(Written by Lindsey Quakenbush)
Eric Barker and G Smith presented a Single-Source curbside recycling petition on behalf of the Center for Community Growth at a meeting of the Indiana Borough Council on Tuesday, March 5th. The petition contained over 200 signatures collected from community members over the course of 2 weeks, and requested that “The Borough Council of Indiana…contract with a provider to set up a single-stream recycling program for residents of Indiana,” and that the program “should permit recycling all recyclables from one container.”
The petition was first announced at the opening screening of the Center’s 2013 Film Series: A New Economy in late February, where audience members were given an opportunity to sign the petition. Indiana University of Pennsylvania’s Environmentally Conscientious Organization (E.C.O.) also volunteered to take the petition to IUP campus, where they gathered signatures from students who support having an improved recycling system.
Single stream recycling for curbside pickup would be more convenient for borough residents by eliminating the need to sort recyclable waste or transport material not accepted by the current program to the Homer City recycling center. Some petition signers pointed out that Indiana’s current program makes it difficult for most people to recycle, especially for residents who are elderly, disabled, or are otherwise unable to travel to Homer City to drop off their materials for processing. Implementing a new curbside program would make it possible for more residents to participate, and may also increase awareness about the environment within Indiana.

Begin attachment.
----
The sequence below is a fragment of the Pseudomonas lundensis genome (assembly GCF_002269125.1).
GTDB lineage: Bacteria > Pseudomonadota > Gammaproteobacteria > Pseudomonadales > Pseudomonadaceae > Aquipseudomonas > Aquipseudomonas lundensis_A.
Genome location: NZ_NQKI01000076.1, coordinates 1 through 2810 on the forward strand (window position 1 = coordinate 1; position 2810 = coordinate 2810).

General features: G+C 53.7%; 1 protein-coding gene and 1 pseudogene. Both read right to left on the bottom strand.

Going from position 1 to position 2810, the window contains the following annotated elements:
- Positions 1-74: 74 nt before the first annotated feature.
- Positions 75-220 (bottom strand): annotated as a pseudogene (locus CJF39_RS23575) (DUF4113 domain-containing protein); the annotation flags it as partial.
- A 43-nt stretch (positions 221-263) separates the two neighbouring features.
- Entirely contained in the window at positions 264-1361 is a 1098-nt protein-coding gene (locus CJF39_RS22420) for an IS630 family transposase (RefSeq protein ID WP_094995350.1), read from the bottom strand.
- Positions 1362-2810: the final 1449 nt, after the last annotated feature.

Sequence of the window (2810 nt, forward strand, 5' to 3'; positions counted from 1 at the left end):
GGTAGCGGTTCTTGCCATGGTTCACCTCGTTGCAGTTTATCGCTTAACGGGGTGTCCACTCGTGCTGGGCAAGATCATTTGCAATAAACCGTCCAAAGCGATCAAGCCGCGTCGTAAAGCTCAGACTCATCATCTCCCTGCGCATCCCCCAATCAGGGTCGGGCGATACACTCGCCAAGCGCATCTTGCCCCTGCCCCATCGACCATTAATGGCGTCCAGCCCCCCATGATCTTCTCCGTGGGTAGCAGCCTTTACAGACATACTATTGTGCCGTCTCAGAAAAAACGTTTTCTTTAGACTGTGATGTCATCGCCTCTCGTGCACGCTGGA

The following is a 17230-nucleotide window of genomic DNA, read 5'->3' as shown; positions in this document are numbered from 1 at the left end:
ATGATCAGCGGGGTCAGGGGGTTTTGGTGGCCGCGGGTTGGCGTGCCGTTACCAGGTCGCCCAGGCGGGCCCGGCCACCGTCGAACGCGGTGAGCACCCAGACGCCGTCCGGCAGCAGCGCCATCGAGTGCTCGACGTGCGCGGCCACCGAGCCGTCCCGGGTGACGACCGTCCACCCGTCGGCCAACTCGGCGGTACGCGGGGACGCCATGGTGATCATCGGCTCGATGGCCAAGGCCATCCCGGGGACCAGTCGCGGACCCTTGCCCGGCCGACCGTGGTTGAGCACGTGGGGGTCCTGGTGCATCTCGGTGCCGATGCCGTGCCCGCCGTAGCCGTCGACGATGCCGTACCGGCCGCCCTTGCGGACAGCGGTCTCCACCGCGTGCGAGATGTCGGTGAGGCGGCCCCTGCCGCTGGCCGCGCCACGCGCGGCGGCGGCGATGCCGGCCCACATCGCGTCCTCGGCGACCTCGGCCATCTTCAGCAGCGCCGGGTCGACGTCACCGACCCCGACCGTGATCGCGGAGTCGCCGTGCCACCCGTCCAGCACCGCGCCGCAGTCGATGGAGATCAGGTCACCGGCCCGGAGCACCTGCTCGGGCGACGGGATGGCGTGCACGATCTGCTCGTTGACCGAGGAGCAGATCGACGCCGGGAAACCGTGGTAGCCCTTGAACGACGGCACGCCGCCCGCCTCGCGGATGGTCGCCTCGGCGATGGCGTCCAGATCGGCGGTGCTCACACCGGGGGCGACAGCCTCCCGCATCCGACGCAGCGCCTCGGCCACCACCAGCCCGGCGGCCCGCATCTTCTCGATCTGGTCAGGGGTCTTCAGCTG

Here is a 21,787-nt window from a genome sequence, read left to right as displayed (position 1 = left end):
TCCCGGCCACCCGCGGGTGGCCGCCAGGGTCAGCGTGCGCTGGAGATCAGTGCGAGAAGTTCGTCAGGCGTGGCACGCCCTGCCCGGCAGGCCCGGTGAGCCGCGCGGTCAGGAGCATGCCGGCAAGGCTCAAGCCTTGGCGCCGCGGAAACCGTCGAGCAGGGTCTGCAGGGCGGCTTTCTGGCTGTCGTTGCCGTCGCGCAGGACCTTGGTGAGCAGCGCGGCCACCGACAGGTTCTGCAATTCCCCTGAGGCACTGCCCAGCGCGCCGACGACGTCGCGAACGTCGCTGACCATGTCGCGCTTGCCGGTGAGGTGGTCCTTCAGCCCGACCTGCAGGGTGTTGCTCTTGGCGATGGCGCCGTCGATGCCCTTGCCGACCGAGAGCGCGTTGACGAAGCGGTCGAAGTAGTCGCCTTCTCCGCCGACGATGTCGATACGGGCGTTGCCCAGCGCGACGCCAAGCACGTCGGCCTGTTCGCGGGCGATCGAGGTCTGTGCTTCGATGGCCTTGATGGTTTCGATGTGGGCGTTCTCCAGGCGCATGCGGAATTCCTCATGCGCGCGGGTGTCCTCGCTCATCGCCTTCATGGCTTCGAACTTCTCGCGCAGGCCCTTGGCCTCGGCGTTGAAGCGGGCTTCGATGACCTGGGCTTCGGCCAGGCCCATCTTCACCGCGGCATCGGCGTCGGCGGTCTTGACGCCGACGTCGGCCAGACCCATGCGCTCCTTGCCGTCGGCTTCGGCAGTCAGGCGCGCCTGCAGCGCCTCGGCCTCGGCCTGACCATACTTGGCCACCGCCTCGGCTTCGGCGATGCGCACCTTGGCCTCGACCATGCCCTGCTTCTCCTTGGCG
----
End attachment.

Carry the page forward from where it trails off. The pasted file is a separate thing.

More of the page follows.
Indiana Borough Councilman John Hartman is chairman of the Public Works Committee, and is already committed to establishing a single stream recycling program in Indiana. According to the Indiana Gazette, Hartman and the Public Works Committee have been actively studying single stream recycling, and are encouraging the Indiana County Solid Waste Authority to implement such a program in the borough. The Center’s petition provides needed support for Hartman, the borough council, and the Public Works Committee in their continuing efforts to achieve this goal by demonstrating the community’s demand and interest in having single stream curbside recycling.
We would like to express our gratitude to everyone who signed and distributed our petition over the last few weeks, and to the members of the Borough Council and the Public Works Committee for their continued dedication, hard work, and service to our community.
(Written by Lindsey Quakenbush)